BIRDSEYE VIEW POSTS

Since 2012 on the Weather Underground (www.wunderground.com) blogs, I have been posting annotated "birdseye view" charts of the Atlantic basin, with a detailed explanation and forecasting that references the chart. From there you may know me as "NCHurricane2009." While I now do these "birdseye view" posts here, I will continue to do comments via Disqus on Weather Underground at www.wunderground.com/cat6. You can see my Disqus feed at this link for my latest comments. Feel free to reply to me with your disqus account or e-mail at IOHurricanes@outlook.com 

 
 
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MY 2020 ATLANTIC HURRICANE SEASON BIRDSEYE VIEW POST #75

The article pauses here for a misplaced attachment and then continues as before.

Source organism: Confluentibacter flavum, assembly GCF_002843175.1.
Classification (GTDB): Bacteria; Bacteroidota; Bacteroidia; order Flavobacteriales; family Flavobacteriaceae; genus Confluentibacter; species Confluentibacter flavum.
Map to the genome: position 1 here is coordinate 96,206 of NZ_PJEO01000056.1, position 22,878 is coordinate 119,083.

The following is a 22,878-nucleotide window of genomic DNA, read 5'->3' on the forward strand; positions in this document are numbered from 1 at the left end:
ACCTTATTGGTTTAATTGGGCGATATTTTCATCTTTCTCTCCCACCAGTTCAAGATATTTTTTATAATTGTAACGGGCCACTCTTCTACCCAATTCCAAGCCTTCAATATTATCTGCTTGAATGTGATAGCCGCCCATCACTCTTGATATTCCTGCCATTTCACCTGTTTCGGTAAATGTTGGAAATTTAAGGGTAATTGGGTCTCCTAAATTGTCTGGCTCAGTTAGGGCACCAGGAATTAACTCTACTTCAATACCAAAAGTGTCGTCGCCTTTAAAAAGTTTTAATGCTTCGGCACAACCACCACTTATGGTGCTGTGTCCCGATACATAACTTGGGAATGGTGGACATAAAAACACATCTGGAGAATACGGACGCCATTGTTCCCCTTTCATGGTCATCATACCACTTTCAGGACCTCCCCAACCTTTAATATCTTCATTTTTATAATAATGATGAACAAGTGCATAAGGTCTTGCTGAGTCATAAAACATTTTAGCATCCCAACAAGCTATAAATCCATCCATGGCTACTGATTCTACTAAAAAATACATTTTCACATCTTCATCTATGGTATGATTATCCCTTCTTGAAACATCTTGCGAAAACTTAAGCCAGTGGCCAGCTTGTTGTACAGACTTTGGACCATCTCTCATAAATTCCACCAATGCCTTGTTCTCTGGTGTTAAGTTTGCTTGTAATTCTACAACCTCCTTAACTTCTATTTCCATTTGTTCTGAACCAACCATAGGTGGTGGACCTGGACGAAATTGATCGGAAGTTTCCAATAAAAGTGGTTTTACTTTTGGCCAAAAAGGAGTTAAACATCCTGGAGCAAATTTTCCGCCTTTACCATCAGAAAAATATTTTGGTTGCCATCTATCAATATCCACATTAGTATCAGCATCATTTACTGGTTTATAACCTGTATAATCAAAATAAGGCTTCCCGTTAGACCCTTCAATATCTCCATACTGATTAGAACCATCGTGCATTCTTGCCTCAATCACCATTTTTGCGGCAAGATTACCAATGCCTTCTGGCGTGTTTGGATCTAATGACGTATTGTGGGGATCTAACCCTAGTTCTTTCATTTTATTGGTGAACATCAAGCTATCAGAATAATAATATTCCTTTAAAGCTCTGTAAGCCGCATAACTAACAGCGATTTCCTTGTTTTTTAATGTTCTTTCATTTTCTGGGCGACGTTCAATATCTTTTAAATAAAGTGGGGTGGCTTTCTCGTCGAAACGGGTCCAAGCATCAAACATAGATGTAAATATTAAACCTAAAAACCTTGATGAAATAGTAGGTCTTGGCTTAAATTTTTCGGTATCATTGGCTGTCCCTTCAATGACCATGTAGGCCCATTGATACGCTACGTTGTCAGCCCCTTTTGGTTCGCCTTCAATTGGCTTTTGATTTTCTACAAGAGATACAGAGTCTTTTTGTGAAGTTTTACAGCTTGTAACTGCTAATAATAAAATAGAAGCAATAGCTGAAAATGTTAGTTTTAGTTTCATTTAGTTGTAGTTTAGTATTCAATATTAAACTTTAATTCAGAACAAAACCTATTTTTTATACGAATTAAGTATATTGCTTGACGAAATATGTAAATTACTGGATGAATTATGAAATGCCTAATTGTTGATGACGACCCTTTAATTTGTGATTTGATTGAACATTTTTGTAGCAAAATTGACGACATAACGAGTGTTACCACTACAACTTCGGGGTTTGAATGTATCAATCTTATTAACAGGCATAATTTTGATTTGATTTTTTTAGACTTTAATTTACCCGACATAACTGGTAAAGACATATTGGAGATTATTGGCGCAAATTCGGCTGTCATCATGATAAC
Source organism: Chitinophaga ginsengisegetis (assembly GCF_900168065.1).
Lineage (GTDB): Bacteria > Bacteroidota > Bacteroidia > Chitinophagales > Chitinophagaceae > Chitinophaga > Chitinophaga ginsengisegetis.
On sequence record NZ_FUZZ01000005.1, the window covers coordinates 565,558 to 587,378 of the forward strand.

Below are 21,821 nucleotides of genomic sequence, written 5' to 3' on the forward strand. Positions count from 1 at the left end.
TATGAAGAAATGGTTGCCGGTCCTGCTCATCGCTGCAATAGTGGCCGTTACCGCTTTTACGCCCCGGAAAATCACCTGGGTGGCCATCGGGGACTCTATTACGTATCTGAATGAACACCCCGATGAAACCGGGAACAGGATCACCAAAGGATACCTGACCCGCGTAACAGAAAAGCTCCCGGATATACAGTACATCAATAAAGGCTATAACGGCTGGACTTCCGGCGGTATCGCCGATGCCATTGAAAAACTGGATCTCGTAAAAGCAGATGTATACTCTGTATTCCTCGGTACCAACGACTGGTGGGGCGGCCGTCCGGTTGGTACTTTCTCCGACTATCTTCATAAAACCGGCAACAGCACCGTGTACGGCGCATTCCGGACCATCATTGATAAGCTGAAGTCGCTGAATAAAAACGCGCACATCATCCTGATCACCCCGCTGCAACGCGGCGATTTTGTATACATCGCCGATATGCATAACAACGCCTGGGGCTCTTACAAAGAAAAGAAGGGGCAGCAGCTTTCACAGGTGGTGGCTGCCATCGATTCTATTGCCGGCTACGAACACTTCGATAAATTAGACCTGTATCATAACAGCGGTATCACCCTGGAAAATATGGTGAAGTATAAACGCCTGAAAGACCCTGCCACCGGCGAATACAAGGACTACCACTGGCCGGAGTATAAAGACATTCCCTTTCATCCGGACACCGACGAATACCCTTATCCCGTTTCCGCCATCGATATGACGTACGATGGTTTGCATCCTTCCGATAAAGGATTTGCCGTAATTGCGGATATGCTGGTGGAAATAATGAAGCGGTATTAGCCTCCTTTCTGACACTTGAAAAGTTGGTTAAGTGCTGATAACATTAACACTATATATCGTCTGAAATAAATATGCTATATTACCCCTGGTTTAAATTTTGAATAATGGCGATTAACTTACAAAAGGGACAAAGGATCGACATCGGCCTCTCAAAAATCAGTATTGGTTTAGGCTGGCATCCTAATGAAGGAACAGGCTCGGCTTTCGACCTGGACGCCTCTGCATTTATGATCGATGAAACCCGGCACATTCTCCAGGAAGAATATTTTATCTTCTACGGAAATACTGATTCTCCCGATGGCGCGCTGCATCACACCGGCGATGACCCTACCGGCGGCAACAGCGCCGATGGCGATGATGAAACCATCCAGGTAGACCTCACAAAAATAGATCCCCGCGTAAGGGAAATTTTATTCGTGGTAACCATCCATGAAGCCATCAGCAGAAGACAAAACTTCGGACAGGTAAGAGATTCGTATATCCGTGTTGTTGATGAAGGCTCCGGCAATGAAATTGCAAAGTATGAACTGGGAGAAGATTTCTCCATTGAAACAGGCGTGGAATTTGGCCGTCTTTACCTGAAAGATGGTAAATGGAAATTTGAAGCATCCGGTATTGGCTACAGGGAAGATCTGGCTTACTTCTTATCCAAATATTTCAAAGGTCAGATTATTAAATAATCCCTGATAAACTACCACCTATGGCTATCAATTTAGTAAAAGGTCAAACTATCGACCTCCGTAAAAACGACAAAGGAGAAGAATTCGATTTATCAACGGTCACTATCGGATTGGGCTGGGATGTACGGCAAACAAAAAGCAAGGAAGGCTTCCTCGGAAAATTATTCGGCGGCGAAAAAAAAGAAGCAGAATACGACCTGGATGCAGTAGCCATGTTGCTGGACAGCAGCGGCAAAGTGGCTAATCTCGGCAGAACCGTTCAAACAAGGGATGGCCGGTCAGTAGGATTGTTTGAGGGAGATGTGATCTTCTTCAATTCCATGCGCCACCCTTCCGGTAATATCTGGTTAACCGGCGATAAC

*******Note that forecasts and outlooks in this post are NOT the official forecast from the National Hurricane Center (NHC). They are my own detailed views on the Atlantic tropics based on current observations and latest computer model runs. As such do not make decisions based on my posts...consult news media...watches and warnings from your local weather office...and any evacuation orders issued by local governments to make the most informed and best decisions. Visit the NHC website hurricanes.gov (hurricanes dot gov) for the latest watches/warnings and official forecasts on active tropical cyclones.**********


...WEDNESDAY JULY 29 2020 1:15 PM EDT...

See area of interest section below for an update on the large and organizing tropical wave of low pressure now located in the eastern Caribbean Sea. Elsewhere...the eastern Atlantic tropical wave currently passing 30W longitude has seen a reduction in thunderstorm activity while ingesting dry Saharan air...and another tropical wave entering the eastern tropical Atlantic from western Africa is producing thunderstorm activity but without signs of organization. None of the computer models forecast development from either tropical wave at this time.